While Salt Lake City-based Five Ten is small compared to landlords such as Blackstone, which has 47,000 homes, it was one of the earliest rental-home firms to get institutional capital. Deutsche Bank AG arranged a $100 million credit facility for the company in April 2013.
Bloemker started Five Ten in 2011. He previously worked as head of fixed income at Putnam Investments after mortgage-related roles at Lehman Brothers Holdings Inc. and Salomon Brothers. He also co-founded financing company Dwell, which competed with Cerberus’s FirstKey in offering loans to landlords.
One of Five Ten’s funds, started in December 2011, had a net return of 51 percent through November, according to an investor letter obtained by Bloomberg News. Other funds, with inception dates in 2012 and 2013, have gained 33 percent and 12 percent, respectively. The firm made a 60 percent to 75 percent profit from selling most of its Phoenix properties to individual homeowners, according to the letter.
“We’ve also had unsolicited offers for large portions of our leased properties as institutional investors continue to ferret out yield opportunities in a low-interest-rate environment,” Bloemker said in the letter.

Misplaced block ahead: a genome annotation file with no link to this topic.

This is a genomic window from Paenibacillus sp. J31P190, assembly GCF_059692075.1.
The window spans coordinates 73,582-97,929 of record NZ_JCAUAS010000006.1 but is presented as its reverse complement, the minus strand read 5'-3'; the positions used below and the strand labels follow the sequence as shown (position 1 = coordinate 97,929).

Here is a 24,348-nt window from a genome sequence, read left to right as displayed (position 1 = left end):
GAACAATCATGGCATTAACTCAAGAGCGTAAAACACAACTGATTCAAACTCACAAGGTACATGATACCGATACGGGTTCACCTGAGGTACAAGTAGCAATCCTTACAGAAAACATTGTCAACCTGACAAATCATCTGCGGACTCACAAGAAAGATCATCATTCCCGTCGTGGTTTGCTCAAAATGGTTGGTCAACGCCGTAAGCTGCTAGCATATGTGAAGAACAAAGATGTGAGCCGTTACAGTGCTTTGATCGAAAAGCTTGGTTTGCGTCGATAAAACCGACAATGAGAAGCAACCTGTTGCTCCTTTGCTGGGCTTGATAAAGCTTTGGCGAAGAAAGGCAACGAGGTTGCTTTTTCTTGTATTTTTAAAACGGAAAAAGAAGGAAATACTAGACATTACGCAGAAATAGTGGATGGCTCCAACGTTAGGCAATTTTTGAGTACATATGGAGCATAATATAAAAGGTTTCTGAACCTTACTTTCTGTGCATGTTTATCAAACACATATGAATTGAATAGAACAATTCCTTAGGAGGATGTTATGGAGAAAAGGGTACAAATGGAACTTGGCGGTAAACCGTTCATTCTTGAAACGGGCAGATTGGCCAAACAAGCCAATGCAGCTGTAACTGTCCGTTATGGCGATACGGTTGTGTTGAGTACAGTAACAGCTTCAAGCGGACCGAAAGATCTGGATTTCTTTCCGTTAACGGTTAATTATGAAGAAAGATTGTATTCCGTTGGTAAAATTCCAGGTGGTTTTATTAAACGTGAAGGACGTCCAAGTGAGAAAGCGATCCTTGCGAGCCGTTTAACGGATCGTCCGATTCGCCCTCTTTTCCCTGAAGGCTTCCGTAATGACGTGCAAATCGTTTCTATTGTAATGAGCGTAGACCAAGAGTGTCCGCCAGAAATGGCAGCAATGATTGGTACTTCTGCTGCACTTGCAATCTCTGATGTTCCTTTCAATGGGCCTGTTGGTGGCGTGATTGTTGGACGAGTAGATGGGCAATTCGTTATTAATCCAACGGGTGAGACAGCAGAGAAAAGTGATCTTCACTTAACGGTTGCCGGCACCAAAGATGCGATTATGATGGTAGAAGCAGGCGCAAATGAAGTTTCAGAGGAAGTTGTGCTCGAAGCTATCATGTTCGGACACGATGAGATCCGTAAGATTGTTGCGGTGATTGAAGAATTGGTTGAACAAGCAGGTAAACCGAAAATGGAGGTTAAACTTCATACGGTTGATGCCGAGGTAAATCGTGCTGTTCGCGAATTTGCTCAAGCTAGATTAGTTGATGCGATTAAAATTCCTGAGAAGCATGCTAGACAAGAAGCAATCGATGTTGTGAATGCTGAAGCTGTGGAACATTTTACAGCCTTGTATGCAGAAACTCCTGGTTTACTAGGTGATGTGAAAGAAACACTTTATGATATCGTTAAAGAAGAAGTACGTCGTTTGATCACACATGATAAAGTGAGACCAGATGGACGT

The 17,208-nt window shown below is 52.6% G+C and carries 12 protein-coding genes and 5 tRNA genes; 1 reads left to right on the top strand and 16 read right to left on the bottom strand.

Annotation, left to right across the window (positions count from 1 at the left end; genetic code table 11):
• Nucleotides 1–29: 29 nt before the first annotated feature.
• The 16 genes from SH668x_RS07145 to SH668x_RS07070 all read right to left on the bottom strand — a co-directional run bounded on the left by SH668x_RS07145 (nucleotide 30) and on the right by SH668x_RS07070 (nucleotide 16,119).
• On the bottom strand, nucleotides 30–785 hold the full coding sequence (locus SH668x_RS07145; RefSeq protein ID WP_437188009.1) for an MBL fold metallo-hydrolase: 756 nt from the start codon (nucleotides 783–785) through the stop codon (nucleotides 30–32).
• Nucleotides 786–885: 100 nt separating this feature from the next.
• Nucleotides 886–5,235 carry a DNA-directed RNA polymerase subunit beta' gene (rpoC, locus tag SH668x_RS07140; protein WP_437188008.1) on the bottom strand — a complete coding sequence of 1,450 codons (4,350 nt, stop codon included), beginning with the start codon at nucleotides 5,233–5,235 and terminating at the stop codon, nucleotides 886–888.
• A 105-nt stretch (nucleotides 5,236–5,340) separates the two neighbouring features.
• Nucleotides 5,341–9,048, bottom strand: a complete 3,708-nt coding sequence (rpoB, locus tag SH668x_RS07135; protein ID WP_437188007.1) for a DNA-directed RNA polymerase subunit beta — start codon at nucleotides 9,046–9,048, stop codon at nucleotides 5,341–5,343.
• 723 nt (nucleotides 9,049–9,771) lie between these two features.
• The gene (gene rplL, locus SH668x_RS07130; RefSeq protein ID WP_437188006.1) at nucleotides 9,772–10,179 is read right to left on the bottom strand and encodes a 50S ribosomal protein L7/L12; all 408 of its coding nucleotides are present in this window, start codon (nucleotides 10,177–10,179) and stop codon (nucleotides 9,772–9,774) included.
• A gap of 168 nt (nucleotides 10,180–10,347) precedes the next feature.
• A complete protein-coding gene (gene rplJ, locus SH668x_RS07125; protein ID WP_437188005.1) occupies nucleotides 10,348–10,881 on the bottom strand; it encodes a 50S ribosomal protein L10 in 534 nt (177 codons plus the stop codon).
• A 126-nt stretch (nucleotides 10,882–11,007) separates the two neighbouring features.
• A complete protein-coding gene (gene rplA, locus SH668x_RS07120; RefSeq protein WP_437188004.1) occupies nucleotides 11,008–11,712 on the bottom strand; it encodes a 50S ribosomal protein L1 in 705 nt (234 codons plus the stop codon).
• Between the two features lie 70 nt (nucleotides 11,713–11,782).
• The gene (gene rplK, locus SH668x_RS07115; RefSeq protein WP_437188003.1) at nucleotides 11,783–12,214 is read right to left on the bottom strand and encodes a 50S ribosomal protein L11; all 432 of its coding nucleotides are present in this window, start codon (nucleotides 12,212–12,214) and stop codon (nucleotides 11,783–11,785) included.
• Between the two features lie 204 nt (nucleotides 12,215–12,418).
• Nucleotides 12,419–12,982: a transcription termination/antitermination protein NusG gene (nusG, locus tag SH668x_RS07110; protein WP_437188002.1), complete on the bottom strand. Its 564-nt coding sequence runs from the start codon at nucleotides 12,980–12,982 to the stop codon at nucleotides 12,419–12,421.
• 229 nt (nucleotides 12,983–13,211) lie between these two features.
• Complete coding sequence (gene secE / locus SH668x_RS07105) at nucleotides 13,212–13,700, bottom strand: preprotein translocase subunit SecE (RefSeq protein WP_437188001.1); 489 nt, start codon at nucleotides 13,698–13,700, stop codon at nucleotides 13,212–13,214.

Cerberus, founded in 1992 by Stephen Feinberg and William Richter, invests in private-equity deals, distressed assets and real estate, and also originates loans.
Among its high-profile deals were purchases in 2006 and 2007 of majority stakes in Chrysler LLC and GMAC, the former financing arm of General Motors. Chrysler filed for bankruptcy, and GMAC received a government bailout. Cerberus still owns a stake in Ally Financial Inc., formerly GMAC and now publicly traded. Cerberus recouped most or all of its Chrysler investment.
Now Cerberus is seeking to profit from the lingering effects of the housing crisis, which left more than 5 million foreclosed homes and damaged the credit of families hoping to buy again. The U.S. homeownership rate, which soared to a record 69.2 percent in 2004, is at 64 percent, back where it was two decades ago, according to the Census Bureau.
The country’s worst rental-housing shortage in more than a decade is giving landlords the ability to raise rents more aggressively. Rents on all single-family homes and multifamily units are expected to climb 3.5 percent this year, compared with a 2.5 percent increase for home purchase prices, according to Zillow Group Inc. Chief Economist Stan Humphries.
“How attractive this investment is depends on your view on two sources of potential upside: rental increases and further home-price appreciation,” said Goodman of the Urban Institute. “And to the extent you add leverage, you are magnifying those bets.”
(Earlier versions of this story were corrected to change the characterization of Cerberus’s GMAC and Chrysler investments and correct the spelling of Salomon Brothers.)